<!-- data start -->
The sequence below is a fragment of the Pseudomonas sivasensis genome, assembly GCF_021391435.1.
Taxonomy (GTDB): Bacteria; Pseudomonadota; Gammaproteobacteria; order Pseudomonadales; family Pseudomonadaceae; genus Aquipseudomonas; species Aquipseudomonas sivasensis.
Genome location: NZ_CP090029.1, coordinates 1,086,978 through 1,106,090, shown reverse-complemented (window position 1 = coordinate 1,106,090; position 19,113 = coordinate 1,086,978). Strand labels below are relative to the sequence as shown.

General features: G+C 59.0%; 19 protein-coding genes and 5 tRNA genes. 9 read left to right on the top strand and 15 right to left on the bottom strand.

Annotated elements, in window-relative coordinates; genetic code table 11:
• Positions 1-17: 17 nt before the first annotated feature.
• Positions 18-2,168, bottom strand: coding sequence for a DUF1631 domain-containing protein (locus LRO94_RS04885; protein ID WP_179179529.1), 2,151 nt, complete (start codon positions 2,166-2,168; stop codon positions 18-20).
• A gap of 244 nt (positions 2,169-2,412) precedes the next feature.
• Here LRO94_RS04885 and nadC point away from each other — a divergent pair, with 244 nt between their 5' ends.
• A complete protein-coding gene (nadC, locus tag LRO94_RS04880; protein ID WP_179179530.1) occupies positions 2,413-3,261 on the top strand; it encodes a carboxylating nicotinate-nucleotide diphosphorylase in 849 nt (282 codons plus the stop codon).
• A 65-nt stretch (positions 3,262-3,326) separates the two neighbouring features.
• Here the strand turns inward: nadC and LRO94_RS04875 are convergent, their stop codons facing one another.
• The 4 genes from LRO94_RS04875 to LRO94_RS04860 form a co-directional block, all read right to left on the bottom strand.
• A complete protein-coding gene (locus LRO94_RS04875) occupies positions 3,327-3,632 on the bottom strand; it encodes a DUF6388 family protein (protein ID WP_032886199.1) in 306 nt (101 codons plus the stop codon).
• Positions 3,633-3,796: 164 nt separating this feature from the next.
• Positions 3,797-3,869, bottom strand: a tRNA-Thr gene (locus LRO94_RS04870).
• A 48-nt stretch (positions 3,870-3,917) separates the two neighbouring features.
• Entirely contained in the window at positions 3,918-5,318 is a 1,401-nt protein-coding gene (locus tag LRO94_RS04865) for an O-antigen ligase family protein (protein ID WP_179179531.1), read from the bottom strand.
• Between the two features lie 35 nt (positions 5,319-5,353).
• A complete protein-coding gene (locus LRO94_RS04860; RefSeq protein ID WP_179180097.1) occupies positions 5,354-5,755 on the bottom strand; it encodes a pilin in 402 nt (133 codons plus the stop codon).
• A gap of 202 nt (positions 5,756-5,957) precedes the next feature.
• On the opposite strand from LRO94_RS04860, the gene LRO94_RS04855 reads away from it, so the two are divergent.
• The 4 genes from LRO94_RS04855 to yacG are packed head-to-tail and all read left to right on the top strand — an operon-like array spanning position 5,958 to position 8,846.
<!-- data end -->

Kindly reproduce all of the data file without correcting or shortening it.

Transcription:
The sequence below is a fragment of the Pseudomonas sivasensis genome, assembly GCF_021391435.1.
Taxonomy (GTDB): Bacteria; Pseudomonadota; Gammaproteobacteria; order Pseudomonadales; family Pseudomonadaceae; genus Aquipseudomonas; species Aquipseudomonas sivasensis.
Genome location: NZ_CP090029.1, coordinates 1,086,978 through 1,106,090, shown reverse-complemented (window position 1 = coordinate 1,106,090; position 19,113 = coordinate 1,086,978). Strand labels below are relative to the sequence as shown.

General features: G+C 59.0%; 19 protein-coding genes and 5 tRNA genes. 9 read left to right on the top strand and 15 right to left on the bottom strand.

Annotated elements, in window-relative coordinates; genetic code table 11:
• Positions 1-17: 17 nt before the first annotated feature.
• Positions 18-2,168, bottom strand: coding sequence for a DUF1631 domain-containing protein (locus LRO94_RS04885; protein ID WP_179179529.1), 2,151 nt, complete (start codon positions 2,166-2,168; stop codon positions 18-20).
• A gap of 244 nt (positions 2,169-2,412) precedes the next feature.
• Here LRO94_RS04885 and nadC point away from each other — a divergent pair, with 244 nt between their 5' ends.
• A complete protein-coding gene (nadC, locus tag LRO94_RS04880; protein ID WP_179179530.1) occupies positions 2,413-3,261 on the top strand; it encodes a carboxylating nicotinate-nucleotide diphosphorylase in 849 nt (282 codons plus the stop codon).
• A 65-nt stretch (positions 3,262-3,326) separates the two neighbouring features.
• Here the strand turns inward: nadC and LRO94_RS04875 are convergent, their stop codons facing one another.
• The 4 genes from LRO94_RS04875 to LRO94_RS04860 form a co-directional block, all read right to left on the bottom strand.
• A complete protein-coding gene (locus LRO94_RS04875) occupies positions 3,327-3,632 on the bottom strand; it encodes a DUF6388 family protein (protein ID WP_032886199.1) in 306 nt (101 codons plus the stop codon).
• Positions 3,633-3,796: 164 nt separating this feature from the next.
• Positions 3,797-3,869, bottom strand: a tRNA-Thr gene (locus LRO94_RS04870).
• A 48-nt stretch (positions 3,870-3,917) separates the two neighbouring features.
• Entirely contained in the window at positions 3,918-5,318 is a 1,401-nt protein-coding gene (locus tag LRO94_RS04865) for an O-antigen ligase family protein (protein ID WP_179179531.1), read from the bottom strand.
• Between the two features lie 35 nt (positions 5,319-5,353).
• A complete protein-coding gene (locus LRO94_RS04860; RefSeq protein ID WP_179180097.1) occupies positions 5,354-5,755 on the bottom strand; it encodes a pilin in 402 nt (133 codons plus the stop codon).
• A gap of 202 nt (positions 5,756-5,957) precedes the next feature.
• On the opposite strand from LRO94_RS04860, the gene LRO94_RS04855 reads away from it, so the two are divergent.
• The 4 genes from LRO94_RS04855 to yacG are packed head-to-tail and all read left to right on the top strand — an operon-like array spanning position 5,958 to position 8,846.